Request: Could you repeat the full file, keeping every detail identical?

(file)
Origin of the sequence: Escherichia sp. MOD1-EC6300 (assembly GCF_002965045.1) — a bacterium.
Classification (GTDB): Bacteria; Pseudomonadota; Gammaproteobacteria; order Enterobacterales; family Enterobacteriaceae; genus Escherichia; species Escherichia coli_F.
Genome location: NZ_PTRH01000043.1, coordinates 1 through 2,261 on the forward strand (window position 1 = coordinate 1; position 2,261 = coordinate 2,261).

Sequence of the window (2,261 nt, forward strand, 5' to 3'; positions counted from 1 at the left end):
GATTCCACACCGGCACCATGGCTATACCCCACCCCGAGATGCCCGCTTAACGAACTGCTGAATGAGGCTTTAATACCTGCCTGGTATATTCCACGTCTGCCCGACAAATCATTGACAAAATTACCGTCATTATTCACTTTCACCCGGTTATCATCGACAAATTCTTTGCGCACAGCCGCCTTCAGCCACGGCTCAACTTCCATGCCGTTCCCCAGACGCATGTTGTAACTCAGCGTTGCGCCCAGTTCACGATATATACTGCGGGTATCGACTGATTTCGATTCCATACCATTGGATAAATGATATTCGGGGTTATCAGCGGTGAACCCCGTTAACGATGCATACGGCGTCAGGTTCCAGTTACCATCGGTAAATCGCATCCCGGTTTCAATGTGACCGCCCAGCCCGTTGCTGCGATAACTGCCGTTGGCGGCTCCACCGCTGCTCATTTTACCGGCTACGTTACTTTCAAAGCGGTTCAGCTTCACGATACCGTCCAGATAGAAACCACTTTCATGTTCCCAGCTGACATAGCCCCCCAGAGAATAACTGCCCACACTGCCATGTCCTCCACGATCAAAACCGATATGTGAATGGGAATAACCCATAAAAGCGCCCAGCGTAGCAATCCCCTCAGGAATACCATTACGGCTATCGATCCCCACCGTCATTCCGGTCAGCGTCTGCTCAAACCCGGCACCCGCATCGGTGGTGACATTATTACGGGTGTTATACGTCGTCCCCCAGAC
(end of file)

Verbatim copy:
Origin of the sequence: Escherichia sp. MOD1-EC6300 (assembly GCF_002965045.1) — a bacterium.
Classification (GTDB): Bacteria; Pseudomonadota; Gammaproteobacteria; order Enterobacterales; family Enterobacteriaceae; genus Escherichia; species Escherichia coli_F.
Genome location: NZ_PTRH01000043.1, coordinates 1 through 2,261 on the forward strand (window position 1 = coordinate 1; position 2,261 = coordinate 2,261).

Sequence of the window (2,261 nt, forward strand, 5' to 3'; positions counted from 1 at the left end):
GATTCCACACCGGCACCATGGCTATACCCCACCCCGAGATGCCCGCTTAACGAACTGCTGAATGAGGCTTTAATACCTGCCTGGTATATTCCACGTCTGCCCGACAAATCATTGACAAAATTACCGTCATTATTCACTTTCACCCGGTTATCATCGACAAATTCTTTGCGCACAGCCGCCTTCAGCCACGGCTCAACTTCCATGCCGTTCCCCAGACGCATGTTGTAACTCAGCGTTGCGCCCAGTTCACGATATATACTGCGGGTATCGACTGATTTCGATTCCATACCATTGGATAAATGATATTCGGGGTTATCAGCGGTGAACCCCGTTAACGATGCATACGGCGTCAGGTTCCAGTTACCATCGGTAAATCGCATCCCGGTTTCAATGTGACCGCCCAGCCCGTTGCTGCGATAACTGCCGTTGGCGGCTCCACCGCTGCTCATTTTACCGGCTACGTTACTTTCAAAGCGGTTCAGCTTCACGATACCGTCCAGATAGAAACCACTTTCATGTTCCCAGCTGACATAGCCCCCCAGAGAATAACTGCCCACACTGCCATGTCCTCCACGATCAAAACCGATATGTGAATGGGAATAACCCATAAAAGCGCCCAGCGTAGCAATCCCCTCAGGAATACCATTACGGCTATCGATCCCCACCGTCATTCCGGTCAGCGTCTGCTCAAACCCGGCACCCGCATCGGTGGTGACATTATTACGGGTGTTATACGTCGTCCCCCAGAC